Brash Requests Inquiry Into Police Investigation

Published: Thu 21 May 2009 11:37 AM
DON BRASH Media Statement
Thursday 21 May 2009 FOR IMMEDIATE RELEASE
Brash Requests Commission Of Inquiry Into Police Email Investigation
Former Opposition Leader and Reserve Bank Governor Don Brash has today written to Prime Minister John Key and Police Minister Judith Collins formally requesting a Commission of Inquiry into the conduct of the New Zealand Police in relation to their investigation into the theft of his emails and other correspondence, and their subsequent behaviour.
Dr Brash has proposed to the Prime Minister and Minister that the Commission inquire into and report upon the integrity of the police investigation into the theft, and their behaviour since publicly announcing the investigation was closed; and satisfy itself that the police acted at all times professionally and without political bias or interference. It could not and should not seek to reopen or reactivate the investigation into the theft itself as that could be seen to cut across the role of the police or the role of the courts in determining criminal or civil liability.
"This is not about Don Brash. There are important issues relating to every New Zealander's privacy and the integrity of our political system that deserve resolution," Dr Brash said.
"Everybody has a right to expect their correspondence will not be illegally intercepted or read by people it is not intended for. That includes private individuals but it also includes political parties, business groups, trade unions and NGOs, all of whom need a degree of privacy in planning and discussing their ideas and strategies.
"In a democracy, everyone therefore has an interest in being assured that the police take such issues seriously."
Dr Brash said that appeared not to have been the case with his correspondence.
"The heavily-censored information that was released to me and some media last week has added significant weight to my concern, held since I was briefed by police in mid 2007, that the investigation into this matter lacked any sense of urgency or diligence.
"Senior journalists who have reviewed what information has been made available have gone further, with the political editor of state-broadcaster TVNZ reaching the conclusion that it is suggestive of a 'whitewash' and 'cover-up' and the political columnist at the New Zealand Herald describing it as 'a farce'.
"Others have contrasted the lack of urgency and diligence in this case with the heavy-handed approach to, for example, the Campbell Live case, where police obtained a search warrant for TV3's premises following a re-enactment of an interview with a medal thief by broadcaster John Campbell.
"A contrast has also been made with how the police and indeed the intelligence services would respond - and should respond - to a breach of security involving the correspondence of the Prime Minister and how they responded to a case involving the Leader of the Opposition. That contrast is not healthy in a democracy."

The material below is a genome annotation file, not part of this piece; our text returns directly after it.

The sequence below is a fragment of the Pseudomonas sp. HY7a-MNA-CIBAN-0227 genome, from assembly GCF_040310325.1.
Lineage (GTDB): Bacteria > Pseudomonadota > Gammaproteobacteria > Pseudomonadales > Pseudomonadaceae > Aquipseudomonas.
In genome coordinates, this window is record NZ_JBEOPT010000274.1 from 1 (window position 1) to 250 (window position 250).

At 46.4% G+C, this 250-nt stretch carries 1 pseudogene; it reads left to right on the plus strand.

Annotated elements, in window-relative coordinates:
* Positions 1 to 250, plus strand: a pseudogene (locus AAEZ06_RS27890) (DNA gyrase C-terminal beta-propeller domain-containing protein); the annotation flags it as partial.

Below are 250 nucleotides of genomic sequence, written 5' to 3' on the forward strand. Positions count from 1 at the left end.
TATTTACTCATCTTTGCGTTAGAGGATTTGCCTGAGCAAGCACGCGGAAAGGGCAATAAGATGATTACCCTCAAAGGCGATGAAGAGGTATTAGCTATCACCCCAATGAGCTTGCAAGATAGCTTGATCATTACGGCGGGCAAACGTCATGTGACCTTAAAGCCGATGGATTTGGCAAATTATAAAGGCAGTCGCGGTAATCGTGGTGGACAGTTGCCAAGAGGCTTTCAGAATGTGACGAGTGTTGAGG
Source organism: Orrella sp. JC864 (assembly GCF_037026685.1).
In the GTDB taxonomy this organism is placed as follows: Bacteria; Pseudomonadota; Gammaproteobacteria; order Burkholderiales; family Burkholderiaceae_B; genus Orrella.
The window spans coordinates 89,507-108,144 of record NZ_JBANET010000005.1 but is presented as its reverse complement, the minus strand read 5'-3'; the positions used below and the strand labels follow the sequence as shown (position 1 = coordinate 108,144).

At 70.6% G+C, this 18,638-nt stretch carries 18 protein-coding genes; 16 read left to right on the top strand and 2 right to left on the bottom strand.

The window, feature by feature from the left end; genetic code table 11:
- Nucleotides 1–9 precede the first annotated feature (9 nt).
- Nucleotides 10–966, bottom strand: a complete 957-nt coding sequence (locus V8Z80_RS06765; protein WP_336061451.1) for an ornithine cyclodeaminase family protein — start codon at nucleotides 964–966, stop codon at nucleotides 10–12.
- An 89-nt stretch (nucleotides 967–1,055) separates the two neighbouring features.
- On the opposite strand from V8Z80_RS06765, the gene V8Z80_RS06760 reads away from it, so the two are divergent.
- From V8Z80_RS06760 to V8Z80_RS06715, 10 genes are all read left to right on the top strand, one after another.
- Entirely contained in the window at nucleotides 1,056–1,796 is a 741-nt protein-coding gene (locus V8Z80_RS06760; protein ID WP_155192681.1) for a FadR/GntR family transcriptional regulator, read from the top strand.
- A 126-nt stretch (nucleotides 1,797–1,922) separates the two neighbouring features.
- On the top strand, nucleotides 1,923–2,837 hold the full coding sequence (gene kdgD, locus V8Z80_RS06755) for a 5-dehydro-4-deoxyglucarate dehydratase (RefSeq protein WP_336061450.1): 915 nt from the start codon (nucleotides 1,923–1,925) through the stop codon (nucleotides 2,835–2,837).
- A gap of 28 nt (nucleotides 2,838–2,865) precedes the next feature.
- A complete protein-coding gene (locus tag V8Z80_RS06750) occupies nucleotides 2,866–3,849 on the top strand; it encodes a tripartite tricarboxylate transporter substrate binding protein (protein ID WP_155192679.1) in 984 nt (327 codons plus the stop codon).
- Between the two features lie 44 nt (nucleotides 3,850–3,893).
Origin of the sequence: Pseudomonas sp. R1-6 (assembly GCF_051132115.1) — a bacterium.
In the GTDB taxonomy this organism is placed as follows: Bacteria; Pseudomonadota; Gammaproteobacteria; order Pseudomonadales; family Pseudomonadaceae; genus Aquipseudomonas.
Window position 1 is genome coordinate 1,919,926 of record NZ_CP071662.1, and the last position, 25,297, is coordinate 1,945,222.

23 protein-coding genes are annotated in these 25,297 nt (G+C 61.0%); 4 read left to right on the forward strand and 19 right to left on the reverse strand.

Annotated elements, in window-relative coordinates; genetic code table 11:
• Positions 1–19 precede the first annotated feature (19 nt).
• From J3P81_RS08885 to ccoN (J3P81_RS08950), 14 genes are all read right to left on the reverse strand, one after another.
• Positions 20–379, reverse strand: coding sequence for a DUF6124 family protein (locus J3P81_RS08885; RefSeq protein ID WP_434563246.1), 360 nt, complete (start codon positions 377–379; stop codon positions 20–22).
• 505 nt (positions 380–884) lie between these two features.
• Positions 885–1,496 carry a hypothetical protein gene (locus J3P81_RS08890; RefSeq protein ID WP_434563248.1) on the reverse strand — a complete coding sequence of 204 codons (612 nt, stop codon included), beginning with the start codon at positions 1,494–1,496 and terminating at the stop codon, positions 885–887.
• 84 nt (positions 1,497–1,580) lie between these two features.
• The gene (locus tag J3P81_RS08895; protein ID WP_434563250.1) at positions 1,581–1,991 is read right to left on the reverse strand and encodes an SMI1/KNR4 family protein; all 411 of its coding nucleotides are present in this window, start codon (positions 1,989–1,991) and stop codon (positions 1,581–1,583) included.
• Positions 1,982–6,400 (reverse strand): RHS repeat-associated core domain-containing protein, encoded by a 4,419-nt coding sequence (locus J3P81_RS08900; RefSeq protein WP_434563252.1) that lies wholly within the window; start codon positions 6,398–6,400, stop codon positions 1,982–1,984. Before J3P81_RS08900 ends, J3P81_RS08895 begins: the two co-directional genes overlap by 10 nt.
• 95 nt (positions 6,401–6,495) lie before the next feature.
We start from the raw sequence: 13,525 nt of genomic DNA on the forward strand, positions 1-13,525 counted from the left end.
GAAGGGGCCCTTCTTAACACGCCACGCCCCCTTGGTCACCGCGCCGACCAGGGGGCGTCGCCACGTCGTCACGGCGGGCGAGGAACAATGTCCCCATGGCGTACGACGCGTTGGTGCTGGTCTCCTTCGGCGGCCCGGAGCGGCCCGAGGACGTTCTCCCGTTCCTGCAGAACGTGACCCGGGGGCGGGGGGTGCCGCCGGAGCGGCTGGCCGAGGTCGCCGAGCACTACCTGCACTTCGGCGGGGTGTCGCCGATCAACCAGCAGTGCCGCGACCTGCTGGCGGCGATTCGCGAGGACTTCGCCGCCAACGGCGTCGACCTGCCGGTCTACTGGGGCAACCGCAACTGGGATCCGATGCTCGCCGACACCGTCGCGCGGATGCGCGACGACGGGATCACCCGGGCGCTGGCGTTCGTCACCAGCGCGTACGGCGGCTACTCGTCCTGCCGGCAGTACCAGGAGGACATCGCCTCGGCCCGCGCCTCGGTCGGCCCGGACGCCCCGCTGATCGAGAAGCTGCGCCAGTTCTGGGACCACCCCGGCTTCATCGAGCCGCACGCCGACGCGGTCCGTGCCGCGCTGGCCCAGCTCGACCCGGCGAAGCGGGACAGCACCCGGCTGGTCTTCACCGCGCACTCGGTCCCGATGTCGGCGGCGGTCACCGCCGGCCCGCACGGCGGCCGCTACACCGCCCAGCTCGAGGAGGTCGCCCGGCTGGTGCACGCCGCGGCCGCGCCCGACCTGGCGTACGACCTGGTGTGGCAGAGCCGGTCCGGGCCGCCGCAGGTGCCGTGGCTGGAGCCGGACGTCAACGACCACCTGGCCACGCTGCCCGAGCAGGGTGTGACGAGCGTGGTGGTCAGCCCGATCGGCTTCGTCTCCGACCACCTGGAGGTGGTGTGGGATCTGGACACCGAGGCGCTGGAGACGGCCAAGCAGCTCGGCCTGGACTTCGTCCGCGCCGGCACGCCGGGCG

Dr Brash said the police's conduct since closing the investigation - or declaring it 'inactive' - was also of concern.
"The police's behaviour has been highly unusual. For example, despite promises in April 2008 that I would shortly receive the final report on the investigation, which I was then told was in draft form, I have only now - a year later - received heavily-censored information that is entirely without substance and which is dated January 2008. I have also been told by friends and media who have sought information on the inquiry that the police have behaved with an extraordinary determination to keep all details of the investigation out of the public domain.
"I do not know why the police have behaved this way but it raises unhelpful suspicions about incompetence, lack of professionalism, political bias or a combination of all three."
Any suggestion of political bias had to be addressed seriously, Dr Brash said.
"When she took office, Police Minister Judith Collins told the New Zealand Herald that she wanted to 'make sure that [politicisation of the police] is only a perception' and that she wanted to 'get rid of that perception ... because it's not good for the police or for the country'," Dr Brash said. "I agree with her, which is why I have suggested that the inquiry be required to satisfy itself that no such politicisation affected the handling of my case and the subsequent unusual behaviour."
Dr Brash said he believed the inquiry should be led by someone with an impeccable reputation for political evenhandedness so that it would not, itself, be seen as a form of politicisation.
Commissions of Inquiry are relatively common in New Zealand and can be established under the Commissions of Inquiry Act 1908. That Act enables them to inquire into any matter of major public importance or concern to the government-of-the-day. A Minister may propose an inquiry to Cabinet after consulting with the Prime Minister and the Attorney-General. A Commission of Inquiry into police conduct was established in 2004 to carry out a full and independent investigation into the way in which New Zealand Police dealt with allegations of sexual assault by members of the police and associates of the police. More recently, Police Minister Judith Collins considered launching an inquiry into allegations that police had been spying on peaceful protest groups.

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